If a tree falls in the forest, does anyone care? If your content has no consumers, what's the point? The first step in content marketing and demand generation is getting people's attention. Without that, you have no readers, no viewers, no visitors, no leads, no marketing qualified leads and no customers. Nada. For emails, it's opens. For ads and calls to action, it's clicks. There has to be a motivation on the part of the viewer to do something, and if your content is ignored, there is no chance of getting any kind of conversion. So we should be working hardest on the opening line—the attention-getter, right? But what's the catch? The catch is that we get attention-getting stuff shoved in our faces 24-7-365. We're used to the bold headlines, the free stuff and the last chances at salvation. We're immune to all of it. So what's a marketer to do?
The simplest approach that works well, according to a lot of marketing gurus, is to appeal to your audience's primary senses and emotions using key words in your headlines and subject lines.
Do these tactics work? It depends on how they are used. The trick is to be just a little bit over-the-top but still believable. Here are a couple of examples:
"Top 10 Killer Tactics for SEO That Will Skyrocket Your Website Search Rankings"
"The Truth About SEO - 10 Game-Changing Strategies"
Now for me, I probably wouldn't open either email or click through on an ad, but the first one is worse because it's too over-the-top. The word "killer" is overused and it sounds like total BS to claim any set of tactics will skyrocket your search rankings these days. Granted, some people still believe this is possible, so there will be some takers. The second headline, while still a bit hyped, sounds more genuine, like there could be some useful information I might not know yet. Not everyone has my instincts and sensibilities, though, so an A/B test would be in order.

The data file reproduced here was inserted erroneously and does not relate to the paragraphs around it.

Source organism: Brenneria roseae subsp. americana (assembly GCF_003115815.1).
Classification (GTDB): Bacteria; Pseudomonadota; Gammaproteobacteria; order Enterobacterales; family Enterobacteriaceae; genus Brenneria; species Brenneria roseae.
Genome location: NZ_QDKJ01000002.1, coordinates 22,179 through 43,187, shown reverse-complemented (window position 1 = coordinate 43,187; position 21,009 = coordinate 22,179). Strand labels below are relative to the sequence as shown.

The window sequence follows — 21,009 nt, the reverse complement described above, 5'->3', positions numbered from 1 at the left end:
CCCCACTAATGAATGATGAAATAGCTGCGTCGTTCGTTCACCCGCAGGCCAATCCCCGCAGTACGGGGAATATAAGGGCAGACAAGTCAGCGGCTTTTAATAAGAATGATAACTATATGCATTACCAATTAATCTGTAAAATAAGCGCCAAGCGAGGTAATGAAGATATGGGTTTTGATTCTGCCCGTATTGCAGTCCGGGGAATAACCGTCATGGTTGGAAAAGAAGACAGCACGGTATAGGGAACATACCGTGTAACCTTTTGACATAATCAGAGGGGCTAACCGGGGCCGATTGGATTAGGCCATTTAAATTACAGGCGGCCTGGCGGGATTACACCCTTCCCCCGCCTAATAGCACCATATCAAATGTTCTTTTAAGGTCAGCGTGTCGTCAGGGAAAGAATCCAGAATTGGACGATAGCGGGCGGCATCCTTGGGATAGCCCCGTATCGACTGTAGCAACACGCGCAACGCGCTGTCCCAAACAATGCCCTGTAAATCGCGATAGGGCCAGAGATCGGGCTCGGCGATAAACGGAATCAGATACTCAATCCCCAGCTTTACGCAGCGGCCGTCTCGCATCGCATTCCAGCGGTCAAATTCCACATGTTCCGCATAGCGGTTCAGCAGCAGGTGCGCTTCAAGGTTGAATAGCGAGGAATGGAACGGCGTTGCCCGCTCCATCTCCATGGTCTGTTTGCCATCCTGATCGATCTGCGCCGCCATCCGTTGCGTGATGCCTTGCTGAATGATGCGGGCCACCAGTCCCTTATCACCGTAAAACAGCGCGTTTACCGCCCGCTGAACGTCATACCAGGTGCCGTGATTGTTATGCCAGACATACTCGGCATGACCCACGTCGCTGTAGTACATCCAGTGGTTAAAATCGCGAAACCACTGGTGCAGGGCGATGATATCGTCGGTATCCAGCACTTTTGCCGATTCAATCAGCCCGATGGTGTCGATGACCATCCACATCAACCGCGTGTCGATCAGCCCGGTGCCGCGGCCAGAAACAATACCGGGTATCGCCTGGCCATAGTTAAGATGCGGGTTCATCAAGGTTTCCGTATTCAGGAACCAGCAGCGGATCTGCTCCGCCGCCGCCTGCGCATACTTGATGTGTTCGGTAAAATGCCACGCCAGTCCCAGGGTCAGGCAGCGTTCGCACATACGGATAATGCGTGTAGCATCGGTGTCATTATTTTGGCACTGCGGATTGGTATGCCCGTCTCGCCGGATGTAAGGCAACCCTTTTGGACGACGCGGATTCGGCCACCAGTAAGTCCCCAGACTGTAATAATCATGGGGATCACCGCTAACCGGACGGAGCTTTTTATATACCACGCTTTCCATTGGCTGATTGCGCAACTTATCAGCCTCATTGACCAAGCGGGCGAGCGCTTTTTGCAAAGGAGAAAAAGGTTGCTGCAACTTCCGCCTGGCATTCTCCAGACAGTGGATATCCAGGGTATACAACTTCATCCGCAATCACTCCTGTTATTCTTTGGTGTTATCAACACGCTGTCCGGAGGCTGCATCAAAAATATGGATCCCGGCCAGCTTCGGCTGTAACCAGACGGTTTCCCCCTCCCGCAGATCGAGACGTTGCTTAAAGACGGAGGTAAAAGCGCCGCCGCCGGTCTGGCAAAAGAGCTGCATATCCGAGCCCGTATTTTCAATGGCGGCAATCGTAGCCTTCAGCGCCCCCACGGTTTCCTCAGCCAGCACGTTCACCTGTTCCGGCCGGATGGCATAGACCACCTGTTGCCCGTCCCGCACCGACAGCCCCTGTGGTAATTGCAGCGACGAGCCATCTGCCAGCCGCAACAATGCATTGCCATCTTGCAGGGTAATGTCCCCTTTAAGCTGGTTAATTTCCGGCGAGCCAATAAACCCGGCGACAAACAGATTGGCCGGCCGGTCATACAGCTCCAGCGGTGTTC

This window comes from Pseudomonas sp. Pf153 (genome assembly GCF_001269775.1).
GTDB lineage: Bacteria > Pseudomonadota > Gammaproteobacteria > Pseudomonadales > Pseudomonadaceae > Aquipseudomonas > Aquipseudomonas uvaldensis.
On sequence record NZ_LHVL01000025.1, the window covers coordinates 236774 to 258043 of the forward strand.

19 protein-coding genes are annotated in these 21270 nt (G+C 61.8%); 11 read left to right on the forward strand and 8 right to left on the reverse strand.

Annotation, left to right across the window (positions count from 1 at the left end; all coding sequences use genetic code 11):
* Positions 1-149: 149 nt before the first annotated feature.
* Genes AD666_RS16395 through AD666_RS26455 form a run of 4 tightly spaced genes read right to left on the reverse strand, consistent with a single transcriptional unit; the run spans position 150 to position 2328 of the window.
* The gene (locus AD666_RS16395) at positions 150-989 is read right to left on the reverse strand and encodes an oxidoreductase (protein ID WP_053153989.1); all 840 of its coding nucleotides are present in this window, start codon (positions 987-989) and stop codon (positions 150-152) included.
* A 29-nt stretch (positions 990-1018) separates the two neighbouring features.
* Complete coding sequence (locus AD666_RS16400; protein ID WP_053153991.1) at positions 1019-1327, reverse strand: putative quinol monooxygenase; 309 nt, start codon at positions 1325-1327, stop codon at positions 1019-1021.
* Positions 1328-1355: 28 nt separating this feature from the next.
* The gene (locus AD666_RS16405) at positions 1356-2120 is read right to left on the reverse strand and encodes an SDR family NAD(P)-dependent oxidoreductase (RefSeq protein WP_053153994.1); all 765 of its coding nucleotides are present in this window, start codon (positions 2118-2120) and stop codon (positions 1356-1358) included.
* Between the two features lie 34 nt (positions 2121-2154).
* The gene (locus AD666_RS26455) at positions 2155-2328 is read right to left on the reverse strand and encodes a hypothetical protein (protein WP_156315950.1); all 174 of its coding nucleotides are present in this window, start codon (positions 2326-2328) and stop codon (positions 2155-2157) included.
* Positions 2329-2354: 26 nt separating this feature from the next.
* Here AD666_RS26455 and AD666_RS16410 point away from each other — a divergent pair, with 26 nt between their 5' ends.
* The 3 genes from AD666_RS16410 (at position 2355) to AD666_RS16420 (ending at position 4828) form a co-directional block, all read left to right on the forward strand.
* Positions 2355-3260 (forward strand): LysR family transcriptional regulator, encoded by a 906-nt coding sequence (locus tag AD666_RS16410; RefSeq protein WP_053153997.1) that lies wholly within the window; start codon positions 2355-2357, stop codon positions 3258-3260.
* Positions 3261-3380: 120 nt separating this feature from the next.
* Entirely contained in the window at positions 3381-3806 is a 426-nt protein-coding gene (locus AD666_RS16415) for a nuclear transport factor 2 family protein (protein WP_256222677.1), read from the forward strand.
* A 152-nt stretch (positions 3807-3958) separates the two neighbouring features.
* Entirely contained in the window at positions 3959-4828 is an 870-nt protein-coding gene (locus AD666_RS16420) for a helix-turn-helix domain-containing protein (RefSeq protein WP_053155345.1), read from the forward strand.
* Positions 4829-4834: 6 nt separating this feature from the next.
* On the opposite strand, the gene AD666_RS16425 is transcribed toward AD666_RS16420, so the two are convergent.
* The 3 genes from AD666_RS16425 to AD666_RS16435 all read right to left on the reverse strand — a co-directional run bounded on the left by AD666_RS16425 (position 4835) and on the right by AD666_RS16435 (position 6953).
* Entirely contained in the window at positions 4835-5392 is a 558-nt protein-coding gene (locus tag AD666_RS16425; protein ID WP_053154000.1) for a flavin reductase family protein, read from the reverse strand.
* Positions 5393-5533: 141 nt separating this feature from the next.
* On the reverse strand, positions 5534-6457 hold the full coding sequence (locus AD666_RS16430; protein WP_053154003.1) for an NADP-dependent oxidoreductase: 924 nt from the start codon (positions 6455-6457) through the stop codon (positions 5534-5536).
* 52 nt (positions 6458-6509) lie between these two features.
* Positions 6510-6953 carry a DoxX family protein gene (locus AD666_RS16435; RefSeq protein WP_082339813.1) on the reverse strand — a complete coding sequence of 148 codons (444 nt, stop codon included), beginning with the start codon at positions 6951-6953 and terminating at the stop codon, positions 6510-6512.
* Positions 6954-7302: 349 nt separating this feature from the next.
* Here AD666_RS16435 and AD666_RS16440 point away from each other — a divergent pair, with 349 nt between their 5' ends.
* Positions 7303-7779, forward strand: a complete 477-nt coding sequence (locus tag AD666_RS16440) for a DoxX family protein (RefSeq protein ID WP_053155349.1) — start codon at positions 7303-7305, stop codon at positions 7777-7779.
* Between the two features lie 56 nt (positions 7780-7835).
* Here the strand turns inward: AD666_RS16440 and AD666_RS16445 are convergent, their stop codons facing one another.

While I don't completely discount the use of emotional language to get people's attention, I wouldn't go to the well too often. We get this stuff in our email, social networks, texts and blogs all the time, so we have learned to immediately discard most marketing messages. What I would recommend is attempting to make a real connection through some common ground, for example:
Finally, it's crucial to dot the i's and cross the t's. Proofread every bit of copy and make sure there are no typos, grammar flubs or formatting errors; people will bounce immediately when they see those. Also, make sure all of your communications are branded and attractively designed.
The key to getting attention nowadays is being someone people want to hear from and delivering something of value. Focus on those two things, and your conversion rates will skyrocket!
Photo credit: 16 Miles of String
With over 30 years of business and marketing experience, John loves to blog about ideas and trends that challenge inbound marketers and sales and marketing executives. John has a unique way of blending truth with sarcasm and passion with wit. Connect with John via Twitter, LinkedIn or Google Plus.